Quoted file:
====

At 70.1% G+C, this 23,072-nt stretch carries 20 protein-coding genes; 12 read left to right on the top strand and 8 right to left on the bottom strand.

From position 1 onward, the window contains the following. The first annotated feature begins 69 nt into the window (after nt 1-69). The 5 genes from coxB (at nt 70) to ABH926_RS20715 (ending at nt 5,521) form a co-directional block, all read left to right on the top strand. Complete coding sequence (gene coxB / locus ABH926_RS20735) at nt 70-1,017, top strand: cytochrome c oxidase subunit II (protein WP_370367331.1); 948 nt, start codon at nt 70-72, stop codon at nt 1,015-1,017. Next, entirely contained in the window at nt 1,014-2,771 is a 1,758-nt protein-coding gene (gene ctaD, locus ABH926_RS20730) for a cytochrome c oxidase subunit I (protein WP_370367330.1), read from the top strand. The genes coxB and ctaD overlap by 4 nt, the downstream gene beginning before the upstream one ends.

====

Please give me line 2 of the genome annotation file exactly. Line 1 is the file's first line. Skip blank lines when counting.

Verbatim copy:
From position 1 onward, the window contains the following. The first annotated feature begins 69 nt into the window (after nt 1-69). The 5 genes from coxB (at nt 70) to ABH926_RS20715 (ending at nt 5,521) form a co-directional block, all read left to right on the top strand. Complete coding sequence (gene coxB / locus ABH926_RS20735) at nt 70-1,017, top strand: cytochrome c oxidase subunit II (protein WP_370367331.1); 948 nt, start codon at nt 70-72, stop codon at nt 1,015-1,017. Next, entirely contained in the window at nt 1,014-2,771 is a 1,758-nt protein-coding gene (gene ctaD, locus ABH926_RS20730) for a cytochrome c oxidase subunit I (protein WP_370367330.1), read from the top strand. The genes coxB and ctaD overlap by 4 nt, the downstream gene beginning before the upstream one ends.